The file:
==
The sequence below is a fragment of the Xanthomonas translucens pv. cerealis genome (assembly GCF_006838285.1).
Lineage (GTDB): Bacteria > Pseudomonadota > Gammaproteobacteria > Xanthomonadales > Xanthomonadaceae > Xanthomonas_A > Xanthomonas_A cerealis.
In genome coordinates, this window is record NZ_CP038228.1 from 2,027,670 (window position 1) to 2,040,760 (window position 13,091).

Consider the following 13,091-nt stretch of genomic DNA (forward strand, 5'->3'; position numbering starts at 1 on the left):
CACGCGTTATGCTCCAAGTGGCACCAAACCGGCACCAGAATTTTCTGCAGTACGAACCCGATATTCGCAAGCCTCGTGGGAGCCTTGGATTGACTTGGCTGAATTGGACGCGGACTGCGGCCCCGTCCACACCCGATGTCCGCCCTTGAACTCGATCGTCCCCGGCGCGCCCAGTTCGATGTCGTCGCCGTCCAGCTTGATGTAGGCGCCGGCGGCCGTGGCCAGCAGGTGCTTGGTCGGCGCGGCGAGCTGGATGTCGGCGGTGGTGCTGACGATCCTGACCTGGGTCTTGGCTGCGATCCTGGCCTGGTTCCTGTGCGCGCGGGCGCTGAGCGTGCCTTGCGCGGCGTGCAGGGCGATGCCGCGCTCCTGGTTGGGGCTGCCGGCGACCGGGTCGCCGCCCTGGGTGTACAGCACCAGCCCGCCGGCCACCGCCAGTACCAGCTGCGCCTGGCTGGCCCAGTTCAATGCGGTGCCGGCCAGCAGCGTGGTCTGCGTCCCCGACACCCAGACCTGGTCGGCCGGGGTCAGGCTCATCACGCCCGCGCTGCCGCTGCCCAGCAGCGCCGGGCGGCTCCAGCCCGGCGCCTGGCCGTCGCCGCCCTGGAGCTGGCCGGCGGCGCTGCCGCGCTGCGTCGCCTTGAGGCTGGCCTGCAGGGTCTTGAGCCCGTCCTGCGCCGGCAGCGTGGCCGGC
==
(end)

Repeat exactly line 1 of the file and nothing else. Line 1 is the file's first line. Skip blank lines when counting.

The sequence below is a fragment of the Xanthomonas translucens pv. cerealis genome (assembly GCF_006838285.1).